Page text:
Fergie was right, too – the Gunners lost their last two league games of the season – but only after winning eight in a row to tie up the title with Adams’ ridiculous half-volley in a 4-0 gubbing of Everton. A fortnight later, the Gunners beat Newcastle in the FA Cup final to secure the Double. All the qualities that had set United apart – the refusal to acquiesce to defeat, the relentless pursuit of winning – Arsenal now also embodied, but the Londoners were just… sexier.
It inspired United to greater heights. “You could see Ferguson’s mind thinking, probably what we were thinking, ‘these lot are better than us, we’ve got to improve,’” United defender Neville later recalled. Before one fixture between the two sides the following season in 1998-99, the Red Devils’ boss was heard screaming about Vieira at the club’s Cliff training ground: “If he tries to f***ing bully you, he’ll f***ing enjoy it. Don’t even let him attempt to f***ing bully you. I don’t care if you do it verbally or physically, you just f***ing make sure you’re ready for him.”
United won the Treble that season, beating Arsenal in a memorable FA Cup semi-final as good as the competition has ever seen thanks to Ryan Giggs’ slaloming extra-time winner through half the Arsenal defence. The pair traded titles for the next four seasons, United emerging victorious in 1999-2000, 2000-01 and 2002-03, while Arsenal took the title in 2001-02 and 2003-04, finishing the latter campaign unbeaten in one of the greatest single seasons in 150 years of English football history. The closest they came to defeat that year? A missed Ruud van Nistelrooy penalty in the last minute of the feisty Battle of Old Trafford in September 2003. Arsenal defender Martin Keown jumped on the Dutchman’s back in celebration and, “I just gave it to him, like in the playground”.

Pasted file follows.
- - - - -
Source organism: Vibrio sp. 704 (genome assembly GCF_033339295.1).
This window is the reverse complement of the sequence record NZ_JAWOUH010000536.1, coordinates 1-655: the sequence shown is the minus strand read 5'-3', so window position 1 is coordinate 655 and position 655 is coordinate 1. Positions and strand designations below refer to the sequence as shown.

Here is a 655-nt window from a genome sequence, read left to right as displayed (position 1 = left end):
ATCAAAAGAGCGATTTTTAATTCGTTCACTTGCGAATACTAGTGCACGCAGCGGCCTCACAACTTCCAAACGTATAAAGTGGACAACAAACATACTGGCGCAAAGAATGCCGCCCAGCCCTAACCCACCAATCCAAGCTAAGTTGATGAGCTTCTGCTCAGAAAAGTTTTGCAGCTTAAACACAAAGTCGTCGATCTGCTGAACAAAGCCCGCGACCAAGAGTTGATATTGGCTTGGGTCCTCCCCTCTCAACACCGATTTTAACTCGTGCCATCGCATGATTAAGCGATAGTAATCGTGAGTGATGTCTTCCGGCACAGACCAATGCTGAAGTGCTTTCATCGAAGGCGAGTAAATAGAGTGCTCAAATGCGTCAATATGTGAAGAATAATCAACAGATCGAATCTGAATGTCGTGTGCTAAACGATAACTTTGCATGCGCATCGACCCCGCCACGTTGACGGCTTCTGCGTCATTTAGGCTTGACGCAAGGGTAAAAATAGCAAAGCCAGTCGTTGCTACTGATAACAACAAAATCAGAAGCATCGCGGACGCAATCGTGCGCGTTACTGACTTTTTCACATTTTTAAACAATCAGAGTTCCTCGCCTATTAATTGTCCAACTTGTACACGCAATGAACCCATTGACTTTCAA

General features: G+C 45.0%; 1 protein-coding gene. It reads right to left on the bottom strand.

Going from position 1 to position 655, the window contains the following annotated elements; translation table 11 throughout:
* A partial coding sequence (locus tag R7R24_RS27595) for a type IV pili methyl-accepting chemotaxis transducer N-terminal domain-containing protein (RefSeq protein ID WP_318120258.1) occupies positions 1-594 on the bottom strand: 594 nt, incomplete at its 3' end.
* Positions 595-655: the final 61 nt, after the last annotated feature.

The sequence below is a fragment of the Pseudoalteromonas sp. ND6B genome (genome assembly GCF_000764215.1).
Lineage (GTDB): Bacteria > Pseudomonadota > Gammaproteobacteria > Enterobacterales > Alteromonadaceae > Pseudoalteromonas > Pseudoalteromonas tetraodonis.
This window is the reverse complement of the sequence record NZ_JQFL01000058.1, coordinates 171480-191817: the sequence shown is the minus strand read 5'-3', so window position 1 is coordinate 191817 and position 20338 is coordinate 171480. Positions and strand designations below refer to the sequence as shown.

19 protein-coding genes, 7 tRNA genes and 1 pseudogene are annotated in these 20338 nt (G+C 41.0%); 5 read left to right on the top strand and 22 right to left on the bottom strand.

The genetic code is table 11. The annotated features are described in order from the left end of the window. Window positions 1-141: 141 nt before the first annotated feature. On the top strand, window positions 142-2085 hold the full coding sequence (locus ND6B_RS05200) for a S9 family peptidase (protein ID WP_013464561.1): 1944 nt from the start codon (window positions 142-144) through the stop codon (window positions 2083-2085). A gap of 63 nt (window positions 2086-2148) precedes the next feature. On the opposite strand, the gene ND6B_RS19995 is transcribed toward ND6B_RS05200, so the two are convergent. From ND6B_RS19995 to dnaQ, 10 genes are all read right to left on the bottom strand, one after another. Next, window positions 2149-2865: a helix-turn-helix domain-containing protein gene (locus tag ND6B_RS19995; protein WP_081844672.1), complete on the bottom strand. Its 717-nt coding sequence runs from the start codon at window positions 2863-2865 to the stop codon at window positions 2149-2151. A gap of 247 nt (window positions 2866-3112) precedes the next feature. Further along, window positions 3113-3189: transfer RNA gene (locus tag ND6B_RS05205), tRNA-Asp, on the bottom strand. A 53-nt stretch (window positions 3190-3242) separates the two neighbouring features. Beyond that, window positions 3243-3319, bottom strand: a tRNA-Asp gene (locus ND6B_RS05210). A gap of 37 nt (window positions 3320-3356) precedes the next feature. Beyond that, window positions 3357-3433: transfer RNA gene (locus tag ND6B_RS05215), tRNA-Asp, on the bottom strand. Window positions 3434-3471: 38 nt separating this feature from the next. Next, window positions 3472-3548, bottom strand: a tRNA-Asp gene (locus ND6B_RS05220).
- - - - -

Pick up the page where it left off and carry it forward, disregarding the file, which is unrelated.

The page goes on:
Inevitably, it was United who ended Arsenal’s 49-game unbeaten Premier League run 13 months later in October 2004, Van Nistelrooy this time converting a penalty in a 2-0 win. A post-match fight broke out in the Old Trafford tunnel, only stopping when a slice of pizza hit Ferguson in face. The Battle of the Buffet was born.
“The slap echoed down the tunnel and everything,” wrote Arsenal left-back Ashley Cole in his autobiography. “All eyes turned and all mouths gawped to see this pizza slip off that famous puce face and roll down his nice black suit. I thought Ferguson was going to explode.” Gunners midfielder Cesc Fabregas eventually admitted launching the cheesy projectile.
“It’s a disgrace but I don’t expect Wenger to ever apologise,” huffed Ferguson, showered and tracksuited, afterwards. “He’s that type of person. I will never answer any more questions about this man.”
With captains Roy Keane and Patrick Vieira nearly coming to blows in the Highbury tunnel in the next game – “I’ll see you out there,” screamed the former to the latter in front of the awaiting Sky Sports cameras – the blood-and-thunder rivalry continued until 2009. It took the managers to bury the hatchet – Wenger and Ferguson are now quite friendly – to ease tensions between the pair but in truth it was Arsenal’s fall from the top table that meant they were replaced by Chelsea as United’s biggest rival, before their own decline after Ferguson 2013 retirement.
From Arsenal’s title wins, to the Van Nistelrooy penalties, Keane and Vieira’s slanging matches and Pizzagate, these are iconic Premier League moments. Yet none are possible without that back-and-forth game in North London 25 years ago this month.